That morning I made a list that would change my outlook for the rest of the time I was waiting for my “career life” to begin again. This list was broken into three different categories:

1. What I wanted.
2. What I needed.
3. What I could eliminate from my life.

Once I set a mini-plan in motion, I felt like I had a little more control over the situation.

For example, here are my top 3 in each category:

1. Get out of Non Profit.
2. Learn Arabic
3. Exercise More

1. Start the unemployment process
2. Organize my job search in a special notebook
3. Budget wisely

1. Unnecessary expenses: (ex. Gym Membership, etc.)
2. Annoying Conference Calls (that was more humorous than an actuality)
3. Waking up at 6am

Again, some of the list making was mainly humorous, but it did allow me to put life back in perspective.

Look – I’m not going to sugar coat it, unemployment is HARD. I will admit, I am on a bit of an emotional roller coaster, but one thing remains the same – it’s up to me how I react to things. I got the messy part out of the way first (unemployment, turning receipts to my old job, making sure the loose ends were tied, canceling my gym membership, filing a deferment for my student loans.) Once that was done, I could get to the business of a job search.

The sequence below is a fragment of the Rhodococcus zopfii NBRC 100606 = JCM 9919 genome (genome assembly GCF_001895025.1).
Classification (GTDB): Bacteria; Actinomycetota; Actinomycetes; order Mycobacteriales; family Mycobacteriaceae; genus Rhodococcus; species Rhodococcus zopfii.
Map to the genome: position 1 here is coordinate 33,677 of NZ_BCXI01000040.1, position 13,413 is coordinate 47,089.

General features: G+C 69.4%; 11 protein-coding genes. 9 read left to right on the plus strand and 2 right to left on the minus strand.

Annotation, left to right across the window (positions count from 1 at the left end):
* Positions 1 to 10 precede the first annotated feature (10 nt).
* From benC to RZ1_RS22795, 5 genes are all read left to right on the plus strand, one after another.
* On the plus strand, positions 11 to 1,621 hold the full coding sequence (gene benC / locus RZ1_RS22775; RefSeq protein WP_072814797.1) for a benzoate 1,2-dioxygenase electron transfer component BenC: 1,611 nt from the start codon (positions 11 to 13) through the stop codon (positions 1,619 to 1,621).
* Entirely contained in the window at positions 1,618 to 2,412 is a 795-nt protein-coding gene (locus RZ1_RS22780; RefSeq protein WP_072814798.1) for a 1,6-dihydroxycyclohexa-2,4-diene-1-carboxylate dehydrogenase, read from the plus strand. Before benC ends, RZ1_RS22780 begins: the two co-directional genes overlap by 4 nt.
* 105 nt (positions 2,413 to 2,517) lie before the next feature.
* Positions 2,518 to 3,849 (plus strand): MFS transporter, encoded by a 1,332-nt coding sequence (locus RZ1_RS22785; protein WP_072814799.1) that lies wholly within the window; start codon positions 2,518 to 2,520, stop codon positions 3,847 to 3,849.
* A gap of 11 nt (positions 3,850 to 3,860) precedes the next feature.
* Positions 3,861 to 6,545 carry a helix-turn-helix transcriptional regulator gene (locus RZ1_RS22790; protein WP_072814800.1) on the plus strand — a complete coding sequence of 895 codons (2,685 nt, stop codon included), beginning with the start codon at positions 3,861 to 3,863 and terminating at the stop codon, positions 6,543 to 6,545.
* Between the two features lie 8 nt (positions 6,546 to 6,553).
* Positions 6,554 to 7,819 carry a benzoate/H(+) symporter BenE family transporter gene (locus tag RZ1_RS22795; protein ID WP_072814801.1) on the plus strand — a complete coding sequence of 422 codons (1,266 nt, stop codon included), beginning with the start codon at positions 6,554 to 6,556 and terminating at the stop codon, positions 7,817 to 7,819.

I spent about 3 days updating my resume and constantly applying for jobs. I made a point to wake up by 8am, and have a little to-do list. I would spend up to 3 hours searching and applying for jobs, and about another hour organizing something in the house. I made a point to call at least one friend a day, just to get that emotional support we all need. But planning out my day, and being smart about how I spent my time, this has given me the opportunity to not dwell on what went wrong.